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Once demonized, this teenage boy with his packet of candy and sweet tea was established as Trayvon the Destroyer, whose ferocious natural instinct for battle required heroic vanquishing and literal eradication. The defense team did a fine job of advancing this story line—so much so that as the trial went on, one began thinking of Zimmerman as St. George, slayer of dragons. Dragons threaten more than just their slayers, however; after all, selfless rescue is the genre’s leitmotif. It is the bigger business of dragons to devour beautiful princesses, such as the defense’s last witness, Olivia Bertalan, a pretty young woman whose home in the same gated community was burgled two years ago by—gasp—a black teenager. (Again, not Trayvon Martin, but that’s where carrying the Mark of the Beast rendered him enough akin.)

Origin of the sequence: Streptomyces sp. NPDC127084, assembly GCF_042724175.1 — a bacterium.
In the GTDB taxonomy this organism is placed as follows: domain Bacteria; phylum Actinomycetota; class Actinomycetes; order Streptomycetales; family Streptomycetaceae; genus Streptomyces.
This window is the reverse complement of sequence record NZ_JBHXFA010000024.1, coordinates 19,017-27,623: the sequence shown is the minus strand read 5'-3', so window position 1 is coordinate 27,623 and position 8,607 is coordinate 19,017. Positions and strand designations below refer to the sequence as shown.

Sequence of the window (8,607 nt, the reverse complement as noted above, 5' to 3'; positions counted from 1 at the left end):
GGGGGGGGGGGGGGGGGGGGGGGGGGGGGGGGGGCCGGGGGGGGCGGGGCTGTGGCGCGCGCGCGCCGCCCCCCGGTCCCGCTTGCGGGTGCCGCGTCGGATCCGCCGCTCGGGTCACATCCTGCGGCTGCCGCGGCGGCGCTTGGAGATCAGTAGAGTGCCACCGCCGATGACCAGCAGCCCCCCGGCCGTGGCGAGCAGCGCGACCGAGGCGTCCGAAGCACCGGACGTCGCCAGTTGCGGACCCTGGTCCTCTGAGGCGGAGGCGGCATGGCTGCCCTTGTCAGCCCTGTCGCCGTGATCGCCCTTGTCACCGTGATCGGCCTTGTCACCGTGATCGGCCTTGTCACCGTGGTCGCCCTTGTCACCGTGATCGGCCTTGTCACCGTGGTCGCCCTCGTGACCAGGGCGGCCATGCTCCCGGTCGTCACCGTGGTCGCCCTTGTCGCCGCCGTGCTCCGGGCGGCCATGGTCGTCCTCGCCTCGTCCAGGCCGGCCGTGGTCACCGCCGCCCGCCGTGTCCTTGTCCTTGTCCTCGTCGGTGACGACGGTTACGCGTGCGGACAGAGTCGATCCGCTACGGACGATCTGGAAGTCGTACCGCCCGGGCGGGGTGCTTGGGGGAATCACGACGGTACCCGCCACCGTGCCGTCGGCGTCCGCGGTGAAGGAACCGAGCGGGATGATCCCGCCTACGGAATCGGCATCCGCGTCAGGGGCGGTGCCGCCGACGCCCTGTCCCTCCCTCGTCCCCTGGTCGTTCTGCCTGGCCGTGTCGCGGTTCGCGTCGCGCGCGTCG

Bertalan was a most eloquent and compelling witness in her description of Zimmerman’s gentlemanly attentions in the wake of that trauma, coming to aid her and her family and checking up on her more than twenty times in the weeks thereafter. She was perfectly cast: a modest, comely damsel in distress. To quote the defense in its closing argument, Olivia Bertalan became “the face” of the case, a brand logo for America terrorized, for innocence violated, for all that is endangered in America. Who could fail to be moved?

The effectiveness of Bertalan’s testimony in proving that it’s perfectly reasonable to be deathly afraid of any and all young black men manifested itself crassly in the words of Geraldo Rivera, appearing on Fox & Friends. “So it’s a dark night, a 6-foot, 2-inch hoodie-wearing stranger is in the immediate housing complex,” he said. “How would the ladies of that jury have reacted? I submit that if they were armed, they would have shot and killed Trayvon Martin a lot sooner than George Zimmerman did. This is self-defense.”